September 19, 2012 at 12:49 pm |
  15. Ryan

    To all the Atheists, anti- theists, agnostics, etc. that enjoy mocking can you answer a few simple questions: Does your life have any purpose? Is morality subjective? Is there any standard for...well...anything? Is there any difference between some member of the Westboro Baptist Church who poisons their kid with "horrific" theology and "evil" practices and a non religious family who teaches their kids "tolerance", "love", and "acceptance"? Be very honest, I dare you. You won't though, because the only "truth" in the whole matter for many is that all these words (horrific, love, acceptance, tolerance, evil, etc.) are actually absurd. They mean nothing. Your opinions, emotions, sense of purpose, and your vocabulary is all garbage. If you truly swallow your wolrdview you'll realize at the root of it just how utterly hypocritical you are to comment on a world that is matter but doesn't matter. You're like a piece of lint that insults others pieces of lint. You're just as deluded as the Christian, Muslim, or Jew. LOL. What do we call things that exist with no intention, design, or ultimate purpose? You should say "everything". So next time you're offended by a violent or appalling crime remember what you truly believe to the core.

    September 19, 2012 at 12:17 pm |
    • Dasher

      Not what Jesus would do...

      Your mistake was the act of generalizing (grouping people).

      September 19, 2012 at 12:21 pm |
    • Doc Vestibule

      Moral relativism is a truism.
      Our culture has a very strong cannibalism taboo, but it cannot be "human nature" to feel repulsed by it as virtually every branch of the human species has praticed it at some point in their development.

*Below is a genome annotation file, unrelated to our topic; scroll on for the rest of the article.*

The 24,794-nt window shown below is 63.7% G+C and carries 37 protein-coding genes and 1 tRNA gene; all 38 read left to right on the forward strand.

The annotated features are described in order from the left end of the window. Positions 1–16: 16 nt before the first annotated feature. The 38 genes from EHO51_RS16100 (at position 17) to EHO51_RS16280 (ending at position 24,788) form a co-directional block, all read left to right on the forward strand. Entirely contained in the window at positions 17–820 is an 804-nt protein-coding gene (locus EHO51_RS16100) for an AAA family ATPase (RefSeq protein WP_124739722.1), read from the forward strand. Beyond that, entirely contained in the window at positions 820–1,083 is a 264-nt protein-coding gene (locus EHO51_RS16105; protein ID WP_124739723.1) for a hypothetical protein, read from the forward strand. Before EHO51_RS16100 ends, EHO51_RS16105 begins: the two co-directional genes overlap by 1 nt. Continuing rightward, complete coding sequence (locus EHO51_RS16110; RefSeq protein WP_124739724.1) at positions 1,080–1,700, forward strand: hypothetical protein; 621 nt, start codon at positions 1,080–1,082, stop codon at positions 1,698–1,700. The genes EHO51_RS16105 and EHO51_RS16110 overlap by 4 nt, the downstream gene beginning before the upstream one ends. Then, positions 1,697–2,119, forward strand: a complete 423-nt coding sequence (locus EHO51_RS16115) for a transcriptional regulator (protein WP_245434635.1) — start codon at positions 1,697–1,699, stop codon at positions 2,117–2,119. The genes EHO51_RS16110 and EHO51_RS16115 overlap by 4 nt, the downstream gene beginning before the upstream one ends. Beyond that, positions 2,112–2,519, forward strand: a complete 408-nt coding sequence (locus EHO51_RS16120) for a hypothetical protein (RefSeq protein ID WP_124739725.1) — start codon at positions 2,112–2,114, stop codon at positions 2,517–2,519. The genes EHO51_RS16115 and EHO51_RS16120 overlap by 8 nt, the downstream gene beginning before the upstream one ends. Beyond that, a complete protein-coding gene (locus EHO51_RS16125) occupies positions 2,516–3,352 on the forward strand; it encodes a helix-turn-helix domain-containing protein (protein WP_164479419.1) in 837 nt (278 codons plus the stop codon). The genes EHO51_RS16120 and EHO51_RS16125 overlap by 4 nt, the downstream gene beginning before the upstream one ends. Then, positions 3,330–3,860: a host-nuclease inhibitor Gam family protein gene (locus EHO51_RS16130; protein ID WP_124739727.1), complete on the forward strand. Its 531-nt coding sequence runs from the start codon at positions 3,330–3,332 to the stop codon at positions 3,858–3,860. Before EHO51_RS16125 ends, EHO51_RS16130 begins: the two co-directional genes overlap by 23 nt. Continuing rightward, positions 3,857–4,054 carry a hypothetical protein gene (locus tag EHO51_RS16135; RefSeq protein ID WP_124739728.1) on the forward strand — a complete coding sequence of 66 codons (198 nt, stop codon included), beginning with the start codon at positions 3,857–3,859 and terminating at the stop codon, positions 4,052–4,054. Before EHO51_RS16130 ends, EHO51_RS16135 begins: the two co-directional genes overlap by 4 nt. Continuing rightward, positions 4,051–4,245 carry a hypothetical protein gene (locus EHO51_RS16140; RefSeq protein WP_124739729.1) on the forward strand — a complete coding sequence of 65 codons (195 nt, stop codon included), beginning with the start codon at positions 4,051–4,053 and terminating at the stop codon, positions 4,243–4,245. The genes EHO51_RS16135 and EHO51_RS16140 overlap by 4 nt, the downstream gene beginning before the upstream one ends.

The Aztecs believed in transubstantiation. They consumed their human sacrifices in the belief that the dead literally became a part of the God to whom they were given.
      Binerwurs in India ate the sick amongst them to please Kali.
      The Karankawa, an indigenous Texan tribe, ritualistically consumed their enemies to gain their strength.
      The Wari, The Kuru, Fore, Caribs, Fijians, Popayans, Serengipeans, are all fairly modern examples (within the last 500 years).
      We are selfish creatures by nature, yet our survival depends on cooperation. In order to balance these two conflicting instincts, mankind has had to develop rules that allow room for both.
      These rules are not the same for all communities – hence we've had so many different types of religion and government throughout history.
      Concepts such as 'morality', ‘state’, ‘society’ and ‘government’ have no existence save as physically exemplified in the acts of self-responsible individuals.
      Blame, guilt, responsibility etc. are matters taking place inside human beings singly and nowhere else.